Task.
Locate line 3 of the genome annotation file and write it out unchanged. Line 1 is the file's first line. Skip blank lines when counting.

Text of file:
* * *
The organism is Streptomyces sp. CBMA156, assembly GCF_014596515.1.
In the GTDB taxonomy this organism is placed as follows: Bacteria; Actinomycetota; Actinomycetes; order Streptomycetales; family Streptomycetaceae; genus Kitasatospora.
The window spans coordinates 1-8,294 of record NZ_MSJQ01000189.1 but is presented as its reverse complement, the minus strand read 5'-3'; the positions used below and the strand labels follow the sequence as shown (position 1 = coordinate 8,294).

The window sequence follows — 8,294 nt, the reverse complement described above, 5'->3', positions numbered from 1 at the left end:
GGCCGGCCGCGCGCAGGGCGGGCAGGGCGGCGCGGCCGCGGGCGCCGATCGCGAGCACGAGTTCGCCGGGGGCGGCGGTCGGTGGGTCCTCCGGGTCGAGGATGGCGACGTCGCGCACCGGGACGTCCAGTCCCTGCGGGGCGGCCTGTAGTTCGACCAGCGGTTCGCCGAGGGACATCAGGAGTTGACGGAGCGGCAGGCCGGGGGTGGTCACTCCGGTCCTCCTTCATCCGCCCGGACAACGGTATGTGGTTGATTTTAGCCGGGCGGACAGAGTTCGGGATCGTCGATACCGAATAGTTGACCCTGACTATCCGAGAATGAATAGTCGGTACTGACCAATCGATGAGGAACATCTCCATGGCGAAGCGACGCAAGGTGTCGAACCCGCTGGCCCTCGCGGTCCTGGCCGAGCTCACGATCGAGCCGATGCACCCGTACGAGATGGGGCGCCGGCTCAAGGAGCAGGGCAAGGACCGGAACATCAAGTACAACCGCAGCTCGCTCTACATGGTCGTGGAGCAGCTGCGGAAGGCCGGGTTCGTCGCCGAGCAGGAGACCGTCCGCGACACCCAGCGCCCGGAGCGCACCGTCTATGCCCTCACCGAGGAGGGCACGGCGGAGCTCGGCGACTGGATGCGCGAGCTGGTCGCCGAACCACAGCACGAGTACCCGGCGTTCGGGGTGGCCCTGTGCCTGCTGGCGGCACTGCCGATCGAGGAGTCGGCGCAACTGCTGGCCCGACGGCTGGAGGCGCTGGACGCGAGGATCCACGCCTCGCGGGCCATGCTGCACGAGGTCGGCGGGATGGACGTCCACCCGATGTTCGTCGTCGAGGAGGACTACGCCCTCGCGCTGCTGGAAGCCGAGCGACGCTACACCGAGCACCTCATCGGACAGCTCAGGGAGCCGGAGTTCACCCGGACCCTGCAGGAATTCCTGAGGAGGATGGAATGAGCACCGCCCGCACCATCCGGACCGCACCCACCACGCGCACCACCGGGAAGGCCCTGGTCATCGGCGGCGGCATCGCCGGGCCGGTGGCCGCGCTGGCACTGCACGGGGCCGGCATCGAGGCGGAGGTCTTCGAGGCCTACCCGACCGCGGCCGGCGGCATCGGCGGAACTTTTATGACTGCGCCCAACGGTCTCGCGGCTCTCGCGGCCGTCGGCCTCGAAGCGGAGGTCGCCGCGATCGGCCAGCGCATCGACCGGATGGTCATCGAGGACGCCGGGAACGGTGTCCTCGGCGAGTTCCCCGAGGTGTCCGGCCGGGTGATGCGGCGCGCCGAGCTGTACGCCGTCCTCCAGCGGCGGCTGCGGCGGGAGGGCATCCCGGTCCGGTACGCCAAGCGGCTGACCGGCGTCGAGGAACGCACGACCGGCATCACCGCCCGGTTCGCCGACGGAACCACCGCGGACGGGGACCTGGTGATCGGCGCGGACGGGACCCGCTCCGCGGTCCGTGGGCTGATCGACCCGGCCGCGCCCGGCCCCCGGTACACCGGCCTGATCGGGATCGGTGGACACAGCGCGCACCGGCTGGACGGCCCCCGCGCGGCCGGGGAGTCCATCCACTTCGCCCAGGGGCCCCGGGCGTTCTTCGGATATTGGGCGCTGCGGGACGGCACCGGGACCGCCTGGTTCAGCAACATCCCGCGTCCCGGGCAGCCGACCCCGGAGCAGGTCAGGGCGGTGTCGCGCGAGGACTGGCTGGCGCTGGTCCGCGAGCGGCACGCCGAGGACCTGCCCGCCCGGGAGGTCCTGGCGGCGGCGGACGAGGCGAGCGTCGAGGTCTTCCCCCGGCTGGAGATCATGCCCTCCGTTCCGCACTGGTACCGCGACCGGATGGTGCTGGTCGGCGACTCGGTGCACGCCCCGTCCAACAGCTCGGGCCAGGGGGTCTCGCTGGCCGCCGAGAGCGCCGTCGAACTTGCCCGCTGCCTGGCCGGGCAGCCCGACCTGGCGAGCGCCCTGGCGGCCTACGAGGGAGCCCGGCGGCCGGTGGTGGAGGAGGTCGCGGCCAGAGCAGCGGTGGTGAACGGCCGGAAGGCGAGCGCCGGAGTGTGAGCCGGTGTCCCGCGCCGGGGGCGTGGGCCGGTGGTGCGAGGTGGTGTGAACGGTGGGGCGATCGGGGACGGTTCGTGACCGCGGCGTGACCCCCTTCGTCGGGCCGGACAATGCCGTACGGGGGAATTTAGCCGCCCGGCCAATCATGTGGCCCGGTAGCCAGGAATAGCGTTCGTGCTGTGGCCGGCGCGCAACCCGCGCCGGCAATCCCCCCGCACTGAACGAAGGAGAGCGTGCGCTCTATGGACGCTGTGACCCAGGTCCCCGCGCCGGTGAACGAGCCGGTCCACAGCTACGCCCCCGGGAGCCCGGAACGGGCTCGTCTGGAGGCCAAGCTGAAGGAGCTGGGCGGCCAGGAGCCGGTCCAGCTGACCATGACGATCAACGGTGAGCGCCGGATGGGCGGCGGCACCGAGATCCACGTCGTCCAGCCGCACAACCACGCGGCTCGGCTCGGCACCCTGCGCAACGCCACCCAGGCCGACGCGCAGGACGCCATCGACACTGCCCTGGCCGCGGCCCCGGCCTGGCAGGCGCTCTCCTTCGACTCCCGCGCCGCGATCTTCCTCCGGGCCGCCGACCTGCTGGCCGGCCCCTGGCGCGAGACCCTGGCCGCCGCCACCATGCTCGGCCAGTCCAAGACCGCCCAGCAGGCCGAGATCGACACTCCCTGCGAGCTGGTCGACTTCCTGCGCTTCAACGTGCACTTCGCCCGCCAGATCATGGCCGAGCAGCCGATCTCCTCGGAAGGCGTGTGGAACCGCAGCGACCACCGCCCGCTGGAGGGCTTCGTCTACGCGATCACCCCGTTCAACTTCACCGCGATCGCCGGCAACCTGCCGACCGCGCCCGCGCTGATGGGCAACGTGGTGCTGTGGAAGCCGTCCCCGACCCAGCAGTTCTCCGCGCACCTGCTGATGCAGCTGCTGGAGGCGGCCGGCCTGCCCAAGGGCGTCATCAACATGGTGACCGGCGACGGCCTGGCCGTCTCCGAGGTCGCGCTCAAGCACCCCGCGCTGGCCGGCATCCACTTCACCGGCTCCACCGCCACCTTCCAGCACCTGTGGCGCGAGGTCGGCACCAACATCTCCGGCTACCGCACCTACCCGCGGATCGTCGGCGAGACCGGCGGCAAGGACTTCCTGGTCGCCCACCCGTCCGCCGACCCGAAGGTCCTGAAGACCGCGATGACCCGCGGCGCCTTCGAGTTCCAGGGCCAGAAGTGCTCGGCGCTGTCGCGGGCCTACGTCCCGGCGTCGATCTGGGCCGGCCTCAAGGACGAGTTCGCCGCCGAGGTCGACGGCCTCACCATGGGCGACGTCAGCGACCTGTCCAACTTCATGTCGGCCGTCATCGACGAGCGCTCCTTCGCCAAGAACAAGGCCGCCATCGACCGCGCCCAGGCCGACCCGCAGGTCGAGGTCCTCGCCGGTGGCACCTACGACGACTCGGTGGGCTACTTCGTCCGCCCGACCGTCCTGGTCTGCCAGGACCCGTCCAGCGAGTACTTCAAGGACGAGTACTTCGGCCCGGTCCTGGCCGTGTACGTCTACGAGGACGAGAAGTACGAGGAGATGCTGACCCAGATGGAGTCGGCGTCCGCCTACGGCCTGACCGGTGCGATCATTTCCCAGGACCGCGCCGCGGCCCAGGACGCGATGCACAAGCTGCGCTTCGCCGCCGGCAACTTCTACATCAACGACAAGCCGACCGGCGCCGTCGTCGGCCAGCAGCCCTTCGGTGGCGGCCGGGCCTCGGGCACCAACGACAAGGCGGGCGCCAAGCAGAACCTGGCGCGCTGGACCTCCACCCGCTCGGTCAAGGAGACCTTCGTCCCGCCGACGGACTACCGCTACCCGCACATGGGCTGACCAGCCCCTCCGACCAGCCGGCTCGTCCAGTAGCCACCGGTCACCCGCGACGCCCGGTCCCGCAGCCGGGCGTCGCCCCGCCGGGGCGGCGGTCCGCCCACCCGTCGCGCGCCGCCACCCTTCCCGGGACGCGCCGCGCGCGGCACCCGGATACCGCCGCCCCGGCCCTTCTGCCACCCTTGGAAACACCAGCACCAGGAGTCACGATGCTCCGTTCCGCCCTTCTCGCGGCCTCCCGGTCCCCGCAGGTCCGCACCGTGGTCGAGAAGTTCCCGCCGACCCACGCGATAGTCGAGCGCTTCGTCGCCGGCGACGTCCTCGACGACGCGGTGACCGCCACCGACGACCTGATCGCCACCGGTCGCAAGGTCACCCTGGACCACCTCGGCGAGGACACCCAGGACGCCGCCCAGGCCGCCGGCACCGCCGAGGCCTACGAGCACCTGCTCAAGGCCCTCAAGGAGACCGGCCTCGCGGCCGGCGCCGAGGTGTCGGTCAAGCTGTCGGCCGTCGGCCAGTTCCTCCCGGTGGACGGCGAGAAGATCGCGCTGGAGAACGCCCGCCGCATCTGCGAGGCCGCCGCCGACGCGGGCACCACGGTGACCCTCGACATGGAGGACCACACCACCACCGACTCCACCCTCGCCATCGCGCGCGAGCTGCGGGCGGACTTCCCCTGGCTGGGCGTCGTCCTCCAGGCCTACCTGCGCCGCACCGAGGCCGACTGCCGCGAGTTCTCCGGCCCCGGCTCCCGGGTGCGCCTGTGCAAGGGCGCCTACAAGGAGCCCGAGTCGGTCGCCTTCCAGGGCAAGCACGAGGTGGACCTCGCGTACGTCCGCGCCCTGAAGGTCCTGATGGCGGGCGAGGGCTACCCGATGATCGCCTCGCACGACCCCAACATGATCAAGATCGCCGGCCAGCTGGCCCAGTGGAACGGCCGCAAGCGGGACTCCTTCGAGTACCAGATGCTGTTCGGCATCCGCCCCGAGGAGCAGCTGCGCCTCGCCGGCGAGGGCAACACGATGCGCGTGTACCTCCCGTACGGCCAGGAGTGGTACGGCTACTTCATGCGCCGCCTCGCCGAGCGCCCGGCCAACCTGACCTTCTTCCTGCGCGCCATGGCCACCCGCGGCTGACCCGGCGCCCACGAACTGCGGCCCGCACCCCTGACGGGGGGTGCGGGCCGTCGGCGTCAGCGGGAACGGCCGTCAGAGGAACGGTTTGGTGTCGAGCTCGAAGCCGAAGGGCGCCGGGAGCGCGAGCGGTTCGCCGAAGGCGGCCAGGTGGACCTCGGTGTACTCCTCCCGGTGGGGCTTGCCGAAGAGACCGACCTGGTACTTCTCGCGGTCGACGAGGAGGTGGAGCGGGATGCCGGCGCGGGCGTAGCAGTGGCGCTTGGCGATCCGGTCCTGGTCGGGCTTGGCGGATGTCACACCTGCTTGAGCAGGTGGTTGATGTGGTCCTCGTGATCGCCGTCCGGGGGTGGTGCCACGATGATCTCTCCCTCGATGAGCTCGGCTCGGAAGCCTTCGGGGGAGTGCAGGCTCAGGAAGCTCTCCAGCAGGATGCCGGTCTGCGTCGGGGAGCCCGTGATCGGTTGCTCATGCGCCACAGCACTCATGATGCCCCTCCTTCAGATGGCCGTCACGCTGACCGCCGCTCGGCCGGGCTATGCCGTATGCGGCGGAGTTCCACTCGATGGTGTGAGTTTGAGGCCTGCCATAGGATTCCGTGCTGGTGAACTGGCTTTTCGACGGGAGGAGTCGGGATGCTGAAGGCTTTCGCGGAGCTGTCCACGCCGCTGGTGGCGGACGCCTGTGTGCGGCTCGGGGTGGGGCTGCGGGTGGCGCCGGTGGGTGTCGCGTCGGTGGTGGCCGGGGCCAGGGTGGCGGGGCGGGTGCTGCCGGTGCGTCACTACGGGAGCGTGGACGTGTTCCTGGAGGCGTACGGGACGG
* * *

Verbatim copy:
The window spans coordinates 1-8,294 of record NZ_MSJQ01000189.1 but is presented as its reverse complement, the minus strand read 5'-3'; the positions used below and the strand labels follow the sequence as shown (position 1 = coordinate 8,294).